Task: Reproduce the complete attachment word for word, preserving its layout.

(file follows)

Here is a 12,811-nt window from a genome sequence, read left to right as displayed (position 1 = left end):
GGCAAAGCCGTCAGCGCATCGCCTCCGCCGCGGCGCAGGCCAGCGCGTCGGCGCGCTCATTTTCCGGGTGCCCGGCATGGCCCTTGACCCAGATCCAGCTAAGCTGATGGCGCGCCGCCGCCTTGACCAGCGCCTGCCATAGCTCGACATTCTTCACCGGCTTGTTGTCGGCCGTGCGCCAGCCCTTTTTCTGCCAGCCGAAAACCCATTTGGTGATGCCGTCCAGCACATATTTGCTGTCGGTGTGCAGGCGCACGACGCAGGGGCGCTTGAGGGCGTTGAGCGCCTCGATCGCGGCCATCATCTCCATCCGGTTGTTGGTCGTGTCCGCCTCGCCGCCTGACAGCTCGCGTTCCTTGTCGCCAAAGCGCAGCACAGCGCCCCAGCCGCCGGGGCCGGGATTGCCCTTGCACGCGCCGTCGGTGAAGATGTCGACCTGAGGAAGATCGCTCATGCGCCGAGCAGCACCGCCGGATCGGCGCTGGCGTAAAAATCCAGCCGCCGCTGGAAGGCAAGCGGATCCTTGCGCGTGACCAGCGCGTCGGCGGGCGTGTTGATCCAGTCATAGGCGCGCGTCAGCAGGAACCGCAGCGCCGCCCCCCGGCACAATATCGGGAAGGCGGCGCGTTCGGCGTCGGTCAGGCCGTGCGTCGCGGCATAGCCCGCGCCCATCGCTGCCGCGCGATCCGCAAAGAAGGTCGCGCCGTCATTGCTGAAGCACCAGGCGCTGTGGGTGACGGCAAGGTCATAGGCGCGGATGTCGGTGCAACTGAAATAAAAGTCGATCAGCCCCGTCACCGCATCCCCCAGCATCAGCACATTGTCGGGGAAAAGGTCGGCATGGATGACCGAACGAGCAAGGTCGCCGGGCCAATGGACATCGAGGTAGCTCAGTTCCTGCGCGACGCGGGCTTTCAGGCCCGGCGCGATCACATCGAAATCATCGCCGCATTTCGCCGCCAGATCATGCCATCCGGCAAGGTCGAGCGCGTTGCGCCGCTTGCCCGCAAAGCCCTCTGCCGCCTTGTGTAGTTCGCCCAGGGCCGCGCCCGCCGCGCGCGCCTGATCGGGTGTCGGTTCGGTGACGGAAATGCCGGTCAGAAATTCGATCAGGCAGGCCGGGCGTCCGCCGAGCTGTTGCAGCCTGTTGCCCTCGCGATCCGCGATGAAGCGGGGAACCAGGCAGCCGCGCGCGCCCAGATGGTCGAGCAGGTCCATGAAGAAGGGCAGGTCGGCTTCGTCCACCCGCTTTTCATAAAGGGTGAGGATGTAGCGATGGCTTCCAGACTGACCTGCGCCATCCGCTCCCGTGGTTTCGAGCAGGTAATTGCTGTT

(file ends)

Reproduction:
Here is a 12,811-nt window from a genome sequence, read left to right as displayed (position 1 = left end):
GGCAAAGCCGTCAGCGCATCGCCTCCGCCGCGGCGCAGGCCAGCGCGTCGGCGCGCTCATTTTCCGGGTGCCCGGCATGGCCCTTGACCCAGATCCAGCTAAGCTGATGGCGCGCCGCCGCCTTGACCAGCGCCTGCCATAGCTCGACATTCTTCACCGGCTTGTTGTCGGCCGTGCGCCAGCCCTTTTTCTGCCAGCCGAAAACCCATTTGGTGATGCCGTCCAGCACATATTTGCTGTCGGTGTGCAGGCGCACGACGCAGGGGCGCTTGAGGGCGTTGAGCGCCTCGATCGCGGCCATCATCTCCATCCGGTTGTTGGTCGTGTCCGCCTCGCCGCCTGACAGCTCGCGTTCCTTGTCGCCAAAGCGCAGCACAGCGCCCCAGCCGCCGGGGCCGGGATTGCCCTTGCACGCGCCGTCGGTGAAGATGTCGACCTGAGGAAGATCGCTCATGCGCCGAGCAGCACCGCCGGATCGGCGCTGGCGTAAAAATCCAGCCGCCGCTGGAAGGCAAGCGGATCCTTGCGCGTGACCAGCGCGTCGGCGGGCGTGTTGATCCAGTCATAGGCGCGCGTCAGCAGGAACCGCAGCGCCGCCCCCCGGCACAATATCGGGAAGGCGGCGCGTTCGGCGTCGGTCAGGCCGTGCGTCGCGGCATAGCCCGCGCCCATCGCTGCCGCGCGATCCGCAAAGAAGGTCGCGCCGTCATTGCTGAAGCACCAGGCGCTGTGGGTGACGGCAAGGTCATAGGCGCGGATGTCGGTGCAACTGAAATAAAAGTCGATCAGCCCCGTCACCGCATCCCCCAGCATCAGCACATTGTCGGGGAAAAGGTCGGCATGGATGACCGAACGAGCAAGGTCGCCGGGCCAATGGACATCGAGGTAGCTCAGTTCCTGCGCGACGCGGGCTTTCAGGCCCGGCGCGATCACATCGAAATCATCGCCGCATTTCGCCGCCAGATCATGCCATCCGGCAAGGTCGAGCGCGTTGCGCCGCTTGCCCGCAAAGCCCTCTGCCGCCTTGTGTAGTTCGCCCAGGGCCGCGCCCGCCGCGCGCGCCTGATCGGGTGTCGGTTCGGTGACGGAAATGCCGGTCAGAAATTCGATCAGGCAGGCCGGGCGTCCGCCGAGCTGTTGCAGCCTGTTGCCCTCGCGATCCGCGATGAAGCGGGGAACCAGGCAGCCGCGCGCGCCCAGATGGTCGAGCAGGTCCATGAAGAAGGGCAGGTCGGCTTCGTCCACCCGCTTTTCATAAAGGGTGAGGATGTAGCGATGGCTTCCAGACTGACCTGCGCCATCCGCTCCCGTGGTTTCGAGCAGGTAATTGCTGTT